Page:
Should You Believe Your Triggers?
I could feel it washing over me like a great wave trying to pull me under, both blinding me and choking me. My body went into full-on fight or flight mode, any rational thinking put on hold until the emergency passed.
What was the emergency, you ask?
My now-husband mentioned wanting to build a home theater in the basement.
I know, it’s a terrifying image.
This happened over six years ago and now I can laugh at the absurdity of my (over)reaction. But at the time, I truly was convinced that this was a serious threat to my well-being. I was responding to something in the present – my husband wanting to build a theater – with the emotions born from past experiences – my ex-husband building a home office in the basement that became the center of operations for his deceptions.
On the day of this particular melt down over the proposed theater, I remember being aware that the intensity of my response in no way matched the reality of the situation. But there was another part of me that was whispering, “What if this reaction is because you’re picking up on some real threat in the present?”
And I didn’t know which voice to believe.
And that’s the problem, isn’t it? We never know know for sure if what we’re feeling is a misplaced echo from the past or our intuition picking up on a real threat in the present.
There are four basic categories between our reactions and what triggers them –
Responding to the Present From the Present
Your past experiences have taught you what to look for. You are better able to see actions that are misaligned to what you’ve been told and you’re more aware of unhealthy patterns. When something concerning happens, you use what you have learned to analyze it to decide if there are any real threats within.
You no longer have much emotional reaction from the past, so you trust that any you’re feeling now is an appropriate response to what is actually happening in the here and now. Furthermore, your reactions are on par with the behavior or sign you’re responding to. The response would be considered a reasonable one for anybody to have in similar circumstances.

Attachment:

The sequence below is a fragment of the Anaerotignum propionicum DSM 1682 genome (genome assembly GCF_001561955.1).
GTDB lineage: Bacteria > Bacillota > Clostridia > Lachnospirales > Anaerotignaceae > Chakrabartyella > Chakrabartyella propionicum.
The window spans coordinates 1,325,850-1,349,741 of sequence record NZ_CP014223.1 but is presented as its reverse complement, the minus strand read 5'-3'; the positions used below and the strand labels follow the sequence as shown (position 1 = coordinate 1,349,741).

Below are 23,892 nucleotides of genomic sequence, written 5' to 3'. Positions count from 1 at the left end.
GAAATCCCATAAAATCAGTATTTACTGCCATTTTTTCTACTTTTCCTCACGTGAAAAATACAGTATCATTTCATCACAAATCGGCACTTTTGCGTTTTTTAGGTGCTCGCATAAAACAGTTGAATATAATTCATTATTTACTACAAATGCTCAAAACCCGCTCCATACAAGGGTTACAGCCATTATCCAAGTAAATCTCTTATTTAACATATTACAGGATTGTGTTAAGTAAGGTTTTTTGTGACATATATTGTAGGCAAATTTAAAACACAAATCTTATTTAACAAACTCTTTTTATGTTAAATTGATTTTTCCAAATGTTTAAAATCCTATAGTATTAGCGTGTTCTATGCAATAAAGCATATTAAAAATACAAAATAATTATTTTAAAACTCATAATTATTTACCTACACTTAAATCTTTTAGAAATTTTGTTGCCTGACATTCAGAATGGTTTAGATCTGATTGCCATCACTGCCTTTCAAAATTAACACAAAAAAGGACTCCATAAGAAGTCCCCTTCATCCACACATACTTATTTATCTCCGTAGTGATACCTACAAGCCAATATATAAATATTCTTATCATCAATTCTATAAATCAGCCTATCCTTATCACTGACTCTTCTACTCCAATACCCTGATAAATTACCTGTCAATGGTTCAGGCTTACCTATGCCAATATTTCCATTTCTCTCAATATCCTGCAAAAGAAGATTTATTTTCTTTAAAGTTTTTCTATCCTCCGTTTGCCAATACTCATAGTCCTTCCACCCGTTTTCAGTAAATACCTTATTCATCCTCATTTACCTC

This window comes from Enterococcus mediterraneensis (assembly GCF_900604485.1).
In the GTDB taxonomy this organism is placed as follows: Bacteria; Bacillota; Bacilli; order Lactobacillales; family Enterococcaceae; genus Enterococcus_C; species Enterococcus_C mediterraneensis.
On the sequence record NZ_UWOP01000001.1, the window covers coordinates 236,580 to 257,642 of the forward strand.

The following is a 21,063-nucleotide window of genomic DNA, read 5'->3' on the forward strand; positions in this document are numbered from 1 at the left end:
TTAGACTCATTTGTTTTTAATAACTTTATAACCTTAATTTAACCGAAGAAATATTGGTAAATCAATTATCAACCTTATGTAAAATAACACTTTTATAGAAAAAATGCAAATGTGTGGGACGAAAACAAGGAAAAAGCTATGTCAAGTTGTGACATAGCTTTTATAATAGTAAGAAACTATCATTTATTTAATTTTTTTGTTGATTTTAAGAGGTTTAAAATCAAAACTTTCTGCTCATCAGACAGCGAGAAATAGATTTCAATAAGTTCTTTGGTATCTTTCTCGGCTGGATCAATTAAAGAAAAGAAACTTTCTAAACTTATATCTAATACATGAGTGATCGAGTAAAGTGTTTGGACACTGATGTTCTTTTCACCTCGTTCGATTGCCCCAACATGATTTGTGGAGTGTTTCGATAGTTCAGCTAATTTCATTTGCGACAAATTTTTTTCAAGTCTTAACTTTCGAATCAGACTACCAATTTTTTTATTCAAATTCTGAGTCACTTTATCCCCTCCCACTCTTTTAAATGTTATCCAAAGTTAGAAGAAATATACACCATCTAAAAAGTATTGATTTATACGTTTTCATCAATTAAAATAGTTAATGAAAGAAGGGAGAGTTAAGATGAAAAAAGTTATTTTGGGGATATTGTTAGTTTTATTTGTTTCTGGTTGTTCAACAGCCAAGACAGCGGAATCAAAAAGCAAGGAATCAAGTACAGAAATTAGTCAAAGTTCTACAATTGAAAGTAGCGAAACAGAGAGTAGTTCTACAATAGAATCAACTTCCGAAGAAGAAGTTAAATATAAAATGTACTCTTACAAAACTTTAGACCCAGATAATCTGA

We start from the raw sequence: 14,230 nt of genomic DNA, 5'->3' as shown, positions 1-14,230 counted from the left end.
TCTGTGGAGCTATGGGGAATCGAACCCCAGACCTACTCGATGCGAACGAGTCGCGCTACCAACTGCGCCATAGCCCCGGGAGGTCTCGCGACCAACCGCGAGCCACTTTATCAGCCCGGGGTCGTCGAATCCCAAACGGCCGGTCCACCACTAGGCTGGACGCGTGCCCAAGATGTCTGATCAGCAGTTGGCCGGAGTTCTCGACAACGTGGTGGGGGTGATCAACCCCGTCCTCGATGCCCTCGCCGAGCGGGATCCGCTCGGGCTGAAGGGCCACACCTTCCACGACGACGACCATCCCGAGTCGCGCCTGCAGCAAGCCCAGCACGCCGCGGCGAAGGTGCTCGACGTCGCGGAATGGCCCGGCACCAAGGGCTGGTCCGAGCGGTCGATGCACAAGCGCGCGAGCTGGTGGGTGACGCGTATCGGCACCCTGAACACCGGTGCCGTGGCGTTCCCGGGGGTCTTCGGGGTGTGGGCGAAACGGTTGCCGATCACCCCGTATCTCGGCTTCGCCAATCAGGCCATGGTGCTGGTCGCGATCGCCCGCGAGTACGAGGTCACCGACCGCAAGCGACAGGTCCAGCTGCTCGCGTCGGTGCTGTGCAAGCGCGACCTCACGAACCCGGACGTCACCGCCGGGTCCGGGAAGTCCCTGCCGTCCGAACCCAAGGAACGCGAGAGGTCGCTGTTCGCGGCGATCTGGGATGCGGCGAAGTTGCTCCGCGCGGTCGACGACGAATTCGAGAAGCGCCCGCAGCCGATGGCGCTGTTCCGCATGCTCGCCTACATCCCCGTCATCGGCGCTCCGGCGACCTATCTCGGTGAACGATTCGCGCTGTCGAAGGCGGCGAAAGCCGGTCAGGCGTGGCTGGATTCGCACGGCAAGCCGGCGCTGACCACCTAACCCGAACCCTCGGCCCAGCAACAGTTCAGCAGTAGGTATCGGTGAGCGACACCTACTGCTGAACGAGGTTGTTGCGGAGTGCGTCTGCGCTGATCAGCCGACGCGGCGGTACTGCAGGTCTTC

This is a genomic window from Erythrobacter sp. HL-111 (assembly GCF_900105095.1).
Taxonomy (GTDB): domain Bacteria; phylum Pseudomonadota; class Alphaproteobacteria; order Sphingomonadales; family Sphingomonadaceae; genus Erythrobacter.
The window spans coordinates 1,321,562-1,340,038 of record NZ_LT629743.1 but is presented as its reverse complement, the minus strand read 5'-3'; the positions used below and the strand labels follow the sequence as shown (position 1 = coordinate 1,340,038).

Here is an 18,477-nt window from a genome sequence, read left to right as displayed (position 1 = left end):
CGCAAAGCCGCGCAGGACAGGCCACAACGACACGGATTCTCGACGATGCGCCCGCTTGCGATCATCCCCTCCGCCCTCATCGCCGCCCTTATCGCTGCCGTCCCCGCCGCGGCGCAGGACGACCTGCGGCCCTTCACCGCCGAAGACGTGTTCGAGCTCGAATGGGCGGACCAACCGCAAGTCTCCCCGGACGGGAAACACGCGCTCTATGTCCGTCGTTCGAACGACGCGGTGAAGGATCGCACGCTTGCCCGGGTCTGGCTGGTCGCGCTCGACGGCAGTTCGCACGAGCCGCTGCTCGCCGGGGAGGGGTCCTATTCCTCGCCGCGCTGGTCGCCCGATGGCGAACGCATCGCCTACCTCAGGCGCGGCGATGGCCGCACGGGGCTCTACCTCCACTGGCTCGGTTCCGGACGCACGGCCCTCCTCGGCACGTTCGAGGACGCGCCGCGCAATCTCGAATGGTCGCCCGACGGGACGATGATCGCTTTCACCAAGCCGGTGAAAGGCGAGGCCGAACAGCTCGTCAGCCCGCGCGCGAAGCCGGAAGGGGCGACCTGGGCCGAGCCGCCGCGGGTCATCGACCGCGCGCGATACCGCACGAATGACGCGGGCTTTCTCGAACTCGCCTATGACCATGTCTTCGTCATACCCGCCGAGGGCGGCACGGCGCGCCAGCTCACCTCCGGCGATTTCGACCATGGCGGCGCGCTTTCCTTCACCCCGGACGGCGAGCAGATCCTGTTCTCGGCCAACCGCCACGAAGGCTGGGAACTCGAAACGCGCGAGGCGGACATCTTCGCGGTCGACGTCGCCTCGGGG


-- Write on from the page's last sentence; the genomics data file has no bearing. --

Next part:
Responding to the Present From the Past
Your past experiences are still living just beneath the surface. They have left you fragile, fearful. When something concerning happens in the present, it reignites those past concerns, an alarm sounding at full-blast, warning you that danger has arrived. Only the alarm is often false.
The emotional response is powerful, overwhelming, its intensity way out of line to what you’re responding to. You may even be aware that you’re overreacting, yet you feel powerless to stop it. Panic sets in. You become convinced that this is a sign that the past is about to repeat itself. You may respond with plans to flee, an instinct to fight or the desire to curl up and hide from the perceived threat. It’s best to take a time-out to allow some space for the body to calm before deciding to take any action.
Responding to the Past From the Present
This response comes when you encounter a reminder from the past, but you do not have an emotional response to it. Instead, you are able to look back with some clarity, applying what you know now to what you experienced then.
These are healing moments that provide valuable insight into what threats are real and which ones are born from a fear of being hurt again. This is learning – and healing – in action.
Responding to the Past From the Past
These are perhaps the most terrifying moments, when it’s as though a wormhole has transported you back to where you were with the same intensity of emotions and lack of perspective that you had when you were in the midst of it all.
When in the throws of a flashback, rational thinking and self-control is pretty much an impossibility. It becomes about survival, riding it out until it abates. Reminding yourself that it’s not real, that you are safe.
Should you believe your triggers?
Our emotional reactions are important, they provide us with information about our fears and about what is happening around us. Yet emotions are not always an accurate source of information. So listen to them, but don’t always believe everything they have to say.